Properties of Polymeric Nanofibers Optimized to Treat Damaged Body Tissues February 12th, 2016

Energy

Graphene leans on glass to advance electronics: Scientists' use of common glass to optimize graphene's electronic properties could improve technologies from flat screens to solar cells February 12th, 2016

'Lasers rewired': Scientists find a new way to make nanowire lasers: Berkeley Lab, UC Berkeley scientists adapt next-gen solar cell materials for a different purpose February 12th, 2016

New thin film transistor may lead to flexible devices: Researchers engineer an electronics first, opening door to flexible electronics February 10th, 2016

Canadian physicists discover new properties of superconductivity February 8th, 2016

Photonics/Optics/Lasers

'Lasers rewired': Scientists find a new way to make nanowire lasers: Berkeley Lab, UC Berkeley scientists adapt next-gen solar cell materials for a different purpose February 12th, 2016

Silicon chip with integrated laser: Light from a nanowire: Nanolaser for information technology February 12th, 2016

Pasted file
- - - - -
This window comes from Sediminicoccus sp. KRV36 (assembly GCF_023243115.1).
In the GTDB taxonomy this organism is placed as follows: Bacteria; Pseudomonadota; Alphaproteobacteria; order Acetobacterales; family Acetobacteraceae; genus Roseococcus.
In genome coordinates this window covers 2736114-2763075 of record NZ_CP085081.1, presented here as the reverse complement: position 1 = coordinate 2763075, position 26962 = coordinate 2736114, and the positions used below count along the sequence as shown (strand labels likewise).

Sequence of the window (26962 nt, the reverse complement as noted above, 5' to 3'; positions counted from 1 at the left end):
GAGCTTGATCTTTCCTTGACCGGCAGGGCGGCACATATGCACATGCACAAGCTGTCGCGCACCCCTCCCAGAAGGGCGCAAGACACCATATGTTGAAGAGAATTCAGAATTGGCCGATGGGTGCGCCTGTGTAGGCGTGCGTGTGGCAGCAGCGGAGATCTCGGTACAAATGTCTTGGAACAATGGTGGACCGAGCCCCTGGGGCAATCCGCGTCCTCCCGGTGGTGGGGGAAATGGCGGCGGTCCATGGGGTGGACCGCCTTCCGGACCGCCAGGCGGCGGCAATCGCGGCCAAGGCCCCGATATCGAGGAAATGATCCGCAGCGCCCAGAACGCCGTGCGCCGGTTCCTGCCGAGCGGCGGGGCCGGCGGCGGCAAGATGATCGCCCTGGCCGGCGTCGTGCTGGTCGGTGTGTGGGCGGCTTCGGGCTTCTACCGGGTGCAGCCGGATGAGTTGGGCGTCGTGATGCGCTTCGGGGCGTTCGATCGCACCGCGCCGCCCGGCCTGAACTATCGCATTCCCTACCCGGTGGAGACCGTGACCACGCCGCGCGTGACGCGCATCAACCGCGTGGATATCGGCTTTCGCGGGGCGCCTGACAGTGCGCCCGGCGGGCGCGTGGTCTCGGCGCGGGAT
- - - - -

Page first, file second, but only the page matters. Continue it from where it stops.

Scientists take nanoparticle snapshots February 10th, 2016

Scientists create laser-activated superconductor February 8th, 2016

Solar/Photovoltaic

Graphene leans on glass to advance electronics: Scientists' use of common glass to optimize graphene's electronic properties could improve technologies from flat screens to solar cells February 12th, 2016

'Lasers rewired': Scientists find a new way to make nanowire lasers: Berkeley Lab, UC Berkeley scientists adapt next-gen solar cell materials for a different purpose February 12th, 2016

Host-guest nanowires for efficient water splitting and solar energy storage February 7th, 2016

Simplifying solar cells with a new mix of materials: Berkeley Lab-led research team creates a high-efficiency device in 7 steps January 29th, 2016

NanoNews-Digest
The latest news from around the world, FREE





  Premium Products
NanoNews-Custom
Only the news you want to read!
 Learn More
NanoTech-Transfer
University Technology Transfer & Patents
 Learn More
NanoStrategies
Full-service, expert consulting
 Learn More











ASP
Nanotechnology Now Featured Books




NNN

The Hunger Project







Car Brands
Buy website traffic